Once again, I knew I had to make changes, and on the eve of my 38th birthday, I sat down and mapped out a new direction for life.

38-years old.

Why the hell am I still having to figure this shit out this late in life?

Why are we all still having to figure this shit out this late in life?

I don’t know, but I guarantee I’ll be doing it until I’m a shriveled prune of a man, always wondering how I should shake things up to get out of any rut I find myself.

Anyway, the goals I came up with were simple.

1) Buy a house out of the city, somewhere quiet. No more rentals.
2) Come back to poker in a balanced and positive way.
3) Keep art as a big part of my life.
4) Get healthy.
5) Just stop worrying about love.

Oh, yeah. Did I mention the whole love thing was also getting me down?

The last girlfriend I had, and I kid you not, was in a relationship with me for 20 minutes. That’s right. We got together and broke up 20 minutes later. How does that happen?

Things were going really well between us. We met for lunch and I said, “hey, should we make this official and see where it goes?” She agreed, we kissed, and went our separate ways. On the way home she called and told me that she was taken off-guard and knew she wasn’t wanting anything official right now.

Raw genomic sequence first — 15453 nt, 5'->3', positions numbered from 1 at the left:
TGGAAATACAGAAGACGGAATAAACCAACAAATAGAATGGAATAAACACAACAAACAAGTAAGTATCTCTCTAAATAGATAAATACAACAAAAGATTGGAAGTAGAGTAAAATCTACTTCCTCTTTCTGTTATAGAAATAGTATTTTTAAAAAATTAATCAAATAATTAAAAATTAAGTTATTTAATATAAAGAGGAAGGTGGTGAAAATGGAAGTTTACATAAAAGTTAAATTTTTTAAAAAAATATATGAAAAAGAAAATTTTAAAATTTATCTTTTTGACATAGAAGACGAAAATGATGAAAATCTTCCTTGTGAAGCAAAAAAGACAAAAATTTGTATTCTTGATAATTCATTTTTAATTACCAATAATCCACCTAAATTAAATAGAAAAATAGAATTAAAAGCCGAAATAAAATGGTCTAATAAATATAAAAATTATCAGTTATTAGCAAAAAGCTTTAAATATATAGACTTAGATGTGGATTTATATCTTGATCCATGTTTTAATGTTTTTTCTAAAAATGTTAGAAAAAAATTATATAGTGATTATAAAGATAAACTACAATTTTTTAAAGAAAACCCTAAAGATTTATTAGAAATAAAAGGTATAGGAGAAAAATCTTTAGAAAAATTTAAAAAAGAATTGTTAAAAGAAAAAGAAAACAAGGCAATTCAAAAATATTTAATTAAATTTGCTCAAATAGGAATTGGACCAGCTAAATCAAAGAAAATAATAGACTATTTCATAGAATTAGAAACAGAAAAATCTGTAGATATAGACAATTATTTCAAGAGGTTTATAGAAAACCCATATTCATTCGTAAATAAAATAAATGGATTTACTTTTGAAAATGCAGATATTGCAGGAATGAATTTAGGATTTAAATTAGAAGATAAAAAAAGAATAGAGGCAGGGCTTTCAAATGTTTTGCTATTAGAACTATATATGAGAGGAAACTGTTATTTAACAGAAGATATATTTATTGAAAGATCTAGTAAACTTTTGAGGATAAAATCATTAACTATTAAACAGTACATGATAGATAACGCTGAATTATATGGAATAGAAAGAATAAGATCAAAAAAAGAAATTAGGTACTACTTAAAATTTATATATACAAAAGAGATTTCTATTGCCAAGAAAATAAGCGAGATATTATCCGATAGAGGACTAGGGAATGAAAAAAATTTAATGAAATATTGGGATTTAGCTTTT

I really should have gotten an award for that relationship. But, yeah. That’s just one reason why #5 was on the list.

It was a simple list, but a good list.

And I did all those things. It’s what I’ve spent the last four months doing. I bought a house that would let me do all my hobbies and business ventures. I turned it into the creative environment that I know I will thrive in. I setup my home gym where I can workout how I want to workout without anyone else watching. I found my way back into poker and took my game to an even more advanced level. I actually started working out and eating right consistently. Down 20 LBS now. And… I stopped worrying about love. If love is ever meant to be, I will find it. Why stress about it even one more minute?

Seven months between blog entries. That’s how long it took me to figure out how to get to the place where I can fight.

Saying I wasn’t ready to give it up was one thing. Actually standing up and fighting was something else altogether.

A lot of you have sent me messages checking up on me since I wrote that post. Thank you. I’m in a really good mental place now. I’m in a good emotional place. I’m in a productive place. I’m in a calm place.

Between here and my Dan Pearce Blog, I’ll blog a bit more. I promise. But it won’t be much. I can also promise you that.

People always tell me they miss my blogs. They miss what I have to say. I miss it all sometimes, too. But at the end of the day, I wrote more than 3 million words on my blogs and in my books. I shed all my greatest demons. I shared my greatest messages. I came to appreciate my life, and my child’s life, being our lives and not sharing every little thing we do with the entire world.

Yes, I’ll still blog sometimes.

Some stories do need to be told. They’re just too funny, thought-invoking, or entertaining not to tell.

Some thoughts will always need to be shared.

Some words will need to be typed.

I haven’t disappeared. I haven’t retired the blog. I’ve just learned how to balance it along with everything else.

Dan Pearce | The Single Dad Laughing Blog